Joshua Lionel Cowen

Thursday, February 02, 2006

Word Count: 1848

Works Cited

“140 Years of Marklin.” Marklin Trains. 30 Jan. 2006.

Aren, Hans. “The Wuppertal Floating Train.” Elevator World Inc. 26 Nov. 1997. 30 Jan. 2006.

Carlson, Pierce. Toy Trains: A History. Harper & Row Publishers. New York, 1986.

“Historical Timeline.” Siemens Transportation System. 31 Jan. 2006.

Hollander, Ron. All Aboard: The Story of Joshua Lionel Cowen & His Lionel Train Company. Workman Publishing. New York, 1981.

Senate Department for Urban Development. “Monuments in Berlin.” 2006. 30 Jan. 2006.

Wikipedia. 2006. 31 Jan. 2006.

Joshua is a twenty-four year old entrepreneur from Manhattan, New York living in the early twentieth century. Recently he has started a small business entitled "The Lionel Manufacturing Company," which is in the business of producing electric model trains. Joshua has decided to take a trip to Berlin, the epicenter of the model train world. Although he will be visiting family, his true motive is to steal a glimpse of the technological advancements occurring in Germany and to relay his discoveries to his business partner and friend, Harry Grant. Joshua has his eye on the well-known Marklin factory which is the world leader in manufacturing of model trains. Frequent correspondence with German relatives has left Joshua with a very decent understanding of the German language. Armed with this linguistic skill and his technological savvy; he travels to Berlin with an open and eager mind.

March 3rd, 1901

Dear Harry,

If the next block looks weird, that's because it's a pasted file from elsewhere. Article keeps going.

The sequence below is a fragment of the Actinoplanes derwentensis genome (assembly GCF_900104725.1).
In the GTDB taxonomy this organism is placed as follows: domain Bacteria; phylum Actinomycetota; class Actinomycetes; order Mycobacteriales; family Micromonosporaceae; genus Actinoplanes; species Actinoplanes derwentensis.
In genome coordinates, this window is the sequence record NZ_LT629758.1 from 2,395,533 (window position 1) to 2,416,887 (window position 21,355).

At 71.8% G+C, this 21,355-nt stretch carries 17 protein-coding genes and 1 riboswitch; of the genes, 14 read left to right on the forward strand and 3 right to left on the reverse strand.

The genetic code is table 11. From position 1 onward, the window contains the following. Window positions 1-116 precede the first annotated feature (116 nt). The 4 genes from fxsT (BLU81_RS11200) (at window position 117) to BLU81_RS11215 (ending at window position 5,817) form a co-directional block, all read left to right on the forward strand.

I have finally arrived in Germany. The boat ride was rather long and uncomfortable, but my spirits are high and I am ready to see the sights. I am on a train going west towards Berlin and while I write this letter I cannot stop thinking about my first taste of German ingenuity. I stopped in Wuppertal yesterday afternoon to see the newly completed elevated electric railway, and truly it is a marvel! When I say elevated Harry, I do not mean that the tracks are merely above ground because the tracks for this railway are above the passenger cars! I have enclosed a postcard of this railway, for my description does not do it justice. Apparently the ground here is too wet and rocky for any sort of underground rail system. A man named Eugen Lange was the one to overcome this obstacle by designing a rail system that he called “Schwebebahn.” He put the steel support towers and the steel tracks all above the coaches! That’s right; it is suspended making one think that they have their head on upside down. This is truly the dawning of a new age when one can sit in a railroad passenger car and feel as if they are flying. I only wish I could have taken this mode of transport the whole way here rather than that outdated and sluggish ship. Well, what is done is done, and now I look forward to reaching Berlin. I still have a ways to go, but this train ride is quite enjoyable. I was lucky enough to obtain a window seat and the scenery is breathtaking, much different than the scenery at home. Despite such beauty, I still have my novel to accompany me. You would really like this book Harry. While waiting for the train to arrive this morning I explored the train station bookshop. The bookseller recommended the novel Buddenbrooks to me. He was quite friendly, and jokingly explained to me that it seems bookshops come “standard” with every station now. I since then have noticed that Germany must be a literarily oriented country, because it seems as if every passenger on the train has got their nose stuck in a book! Although this it is good that the people here value their literature, it makes it hard to start a conversation with anyone. However, I hardly have room to speak, for most of my time has been spent reading as well. This Thomas Mann fellow is quite the author. It seems as if the book was greatly influenced by his life. The book follows a family, the Buddenbrooks, from the pique of their material wealth all the way to the deterioration of their legacy. It’s a tragedy, but it is very well written and so far has really started to capture the essence of what it means to be human, and what it means to try and live life…well that is at least what my translation has led me to interpret so far. Well, perhaps I should get back to practicing my German reading; it is a rather perishable skill. I will write again upon my arrival in Berlin. Very sincerely, Joshua